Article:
- Archibald Slaymaker Glass Plate Negative Collection
- Publication Date
- Slaymaker, Archibald Clarke, 1867-1939
- University of South Florida -- Libraries
- University of South Florida Libraries
- Place of Publication
- Tampa, Fla
- Subjects / Keywords
- Cities and towns -- Photographs -- Virginia -- Albemarle County
- History -- Photographs -- Albemarle County (Va.)
- Alternate Title
- Slaymaker glass plate negative collection
Rights and Access
Rights may vary by item. Check individual rights statements.
Archibald Slaymaker Glass Plate Negative Collection
Archibald Slaymaker (1867-1939), the son of Amos Barr Slaymaker, owned and operated the Slaymaker-Whittier Dry Goods Store in Clarke's Gap, Virginia. The Archibald Slaymaker Collection includes carte de visite photographs, black and white prints, and glass plate negatives. The collection is largely family-centric, documenting the home and social life of the Slaymaker family in Virginia's Albemarle County during the years leading up to the Civil War. The collection also includes the typescript of a Slaymaker family history in the 20th century written by Addison Slaymaker, a Tampa resident and the donor of this historic photograph collection.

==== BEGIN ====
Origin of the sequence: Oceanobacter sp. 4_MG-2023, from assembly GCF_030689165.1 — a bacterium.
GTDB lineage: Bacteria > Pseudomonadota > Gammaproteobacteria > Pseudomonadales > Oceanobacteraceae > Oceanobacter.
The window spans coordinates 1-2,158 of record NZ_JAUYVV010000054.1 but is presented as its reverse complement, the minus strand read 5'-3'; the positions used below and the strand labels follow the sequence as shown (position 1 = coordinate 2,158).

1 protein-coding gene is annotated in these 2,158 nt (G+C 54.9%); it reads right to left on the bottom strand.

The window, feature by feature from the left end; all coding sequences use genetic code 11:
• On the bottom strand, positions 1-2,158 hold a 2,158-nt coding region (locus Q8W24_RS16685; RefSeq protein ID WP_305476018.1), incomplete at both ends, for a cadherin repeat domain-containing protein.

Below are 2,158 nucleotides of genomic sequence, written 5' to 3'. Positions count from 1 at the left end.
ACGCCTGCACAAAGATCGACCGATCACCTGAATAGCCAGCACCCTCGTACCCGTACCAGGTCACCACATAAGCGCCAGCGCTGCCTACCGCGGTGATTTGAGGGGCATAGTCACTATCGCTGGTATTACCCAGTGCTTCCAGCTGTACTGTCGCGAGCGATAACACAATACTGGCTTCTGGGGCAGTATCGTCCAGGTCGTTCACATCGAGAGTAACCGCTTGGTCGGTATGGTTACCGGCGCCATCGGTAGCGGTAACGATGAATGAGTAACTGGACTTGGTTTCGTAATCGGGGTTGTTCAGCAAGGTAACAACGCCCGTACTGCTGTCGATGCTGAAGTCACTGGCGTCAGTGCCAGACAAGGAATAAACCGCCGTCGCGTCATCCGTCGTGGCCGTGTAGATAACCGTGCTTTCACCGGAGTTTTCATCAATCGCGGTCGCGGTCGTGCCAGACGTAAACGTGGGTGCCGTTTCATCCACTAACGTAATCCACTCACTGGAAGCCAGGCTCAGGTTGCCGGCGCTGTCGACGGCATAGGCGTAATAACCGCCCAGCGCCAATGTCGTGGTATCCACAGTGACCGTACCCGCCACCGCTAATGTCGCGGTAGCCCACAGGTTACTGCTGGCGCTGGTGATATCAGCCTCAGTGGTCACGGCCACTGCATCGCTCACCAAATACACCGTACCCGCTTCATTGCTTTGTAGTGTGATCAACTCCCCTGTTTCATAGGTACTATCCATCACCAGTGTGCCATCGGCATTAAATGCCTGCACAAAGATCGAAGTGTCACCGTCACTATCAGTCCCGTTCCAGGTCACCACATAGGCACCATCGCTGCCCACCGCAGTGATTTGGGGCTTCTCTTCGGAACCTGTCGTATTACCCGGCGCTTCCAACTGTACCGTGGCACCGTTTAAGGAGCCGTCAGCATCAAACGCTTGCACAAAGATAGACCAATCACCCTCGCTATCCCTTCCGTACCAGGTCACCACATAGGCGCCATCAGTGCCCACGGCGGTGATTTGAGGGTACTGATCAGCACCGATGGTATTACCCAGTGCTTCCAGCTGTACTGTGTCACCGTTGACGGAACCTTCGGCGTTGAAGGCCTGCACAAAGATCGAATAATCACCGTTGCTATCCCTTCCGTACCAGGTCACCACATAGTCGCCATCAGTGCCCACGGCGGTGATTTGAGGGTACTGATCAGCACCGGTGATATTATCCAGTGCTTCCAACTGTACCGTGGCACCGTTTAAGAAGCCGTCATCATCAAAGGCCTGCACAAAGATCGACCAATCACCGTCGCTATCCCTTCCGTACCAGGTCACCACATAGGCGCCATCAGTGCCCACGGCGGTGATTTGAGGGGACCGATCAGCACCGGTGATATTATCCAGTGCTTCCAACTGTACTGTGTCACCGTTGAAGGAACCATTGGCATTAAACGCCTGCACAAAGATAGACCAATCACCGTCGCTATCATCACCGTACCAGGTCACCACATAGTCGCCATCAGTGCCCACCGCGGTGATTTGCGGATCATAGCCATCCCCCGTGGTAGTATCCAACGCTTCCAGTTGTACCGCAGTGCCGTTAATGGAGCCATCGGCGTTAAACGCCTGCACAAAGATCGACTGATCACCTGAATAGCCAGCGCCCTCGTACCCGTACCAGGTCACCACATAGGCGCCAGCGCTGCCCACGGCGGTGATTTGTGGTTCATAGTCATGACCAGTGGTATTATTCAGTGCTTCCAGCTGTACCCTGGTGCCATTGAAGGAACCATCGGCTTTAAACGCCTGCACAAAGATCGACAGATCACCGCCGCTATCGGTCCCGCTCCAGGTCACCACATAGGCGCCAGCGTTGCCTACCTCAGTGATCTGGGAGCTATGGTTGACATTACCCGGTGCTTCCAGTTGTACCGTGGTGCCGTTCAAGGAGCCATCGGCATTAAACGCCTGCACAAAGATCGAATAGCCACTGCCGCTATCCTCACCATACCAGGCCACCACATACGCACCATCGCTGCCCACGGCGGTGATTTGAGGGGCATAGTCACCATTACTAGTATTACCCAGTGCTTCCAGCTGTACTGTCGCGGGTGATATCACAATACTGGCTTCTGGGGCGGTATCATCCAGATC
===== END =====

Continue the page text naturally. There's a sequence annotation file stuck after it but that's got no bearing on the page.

There are 19 carte de visite photographs in the collection, including shots of Jefferson and Varina Davis, Thomas "Stonewall" Jackson, John S. Mosby, Braxton Bragg, as well as other Confederate officers. There are also 31 black and white prints and 39 extant glass plate negatives that feature members of the Slaymaker family, African American children and families, houses, and buildings in Clarke's Gap. 46 of the original glass plate negatives have been digitized and are available online.
Invented and patented by Paris photographer Andre Disderi in 1854, the carte de visit, or card photograph, is a small photographic print, usually consisting of an albumen print mounted onto card stock. Carte de Visites are 2⅛ by 3½ inches, with paper mounts running slightly larger at 2½ by 4 inches. The process of creating and mounting cartes de visite did not become common in America until the 1860s, but by the Civil War they were enormously popular. Cartes de visite of notable figures became popular collector's items; on the home front, these portable portraits provided family keepsakes.
This collection includes fragile materials. Please contact Special Collections for more information on accessing the physical collection or use the digital surrogates available here .
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